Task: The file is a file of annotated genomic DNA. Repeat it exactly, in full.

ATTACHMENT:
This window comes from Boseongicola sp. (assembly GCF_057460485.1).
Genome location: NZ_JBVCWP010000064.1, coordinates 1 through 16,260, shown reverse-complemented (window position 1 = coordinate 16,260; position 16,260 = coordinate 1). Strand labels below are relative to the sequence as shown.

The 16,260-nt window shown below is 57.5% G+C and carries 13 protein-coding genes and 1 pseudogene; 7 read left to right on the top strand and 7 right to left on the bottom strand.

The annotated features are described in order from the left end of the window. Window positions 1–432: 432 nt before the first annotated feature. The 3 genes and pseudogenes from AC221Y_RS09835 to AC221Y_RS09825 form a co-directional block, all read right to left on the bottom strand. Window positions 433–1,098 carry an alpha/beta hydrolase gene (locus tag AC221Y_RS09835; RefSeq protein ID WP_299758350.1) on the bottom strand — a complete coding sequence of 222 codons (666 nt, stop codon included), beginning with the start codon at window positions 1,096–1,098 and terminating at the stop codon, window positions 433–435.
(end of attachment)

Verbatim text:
This window comes from Boseongicola sp. (assembly GCF_057460485.1).
Genome location: NZ_JBVCWP010000064.1, coordinates 1 through 16,260, shown reverse-complemented (window position 1 = coordinate 16,260; position 16,260 = coordinate 1). Strand labels below are relative to the sequence as shown.

The 16,260-nt window shown below is 57.5% G+C and carries 13 protein-coding genes and 1 pseudogene; 7 read left to right on the top strand and 7 right to left on the bottom strand.

The annotated features are described in order from the left end of the window. Window positions 1–432: 432 nt before the first annotated feature. The 3 genes and pseudogenes from AC221Y_RS09835 to AC221Y_RS09825 form a co-directional block, all read right to left on the bottom strand. Window positions 433–1,098 carry an alpha/beta hydrolase gene (locus tag AC221Y_RS09835; RefSeq protein ID WP_299758350.1) on the bottom strand — a complete coding sequence of 222 codons (666 nt, stop codon included), beginning with the start codon at window positions 1,096–1,098 and terminating at the stop codon, window positions 433–435.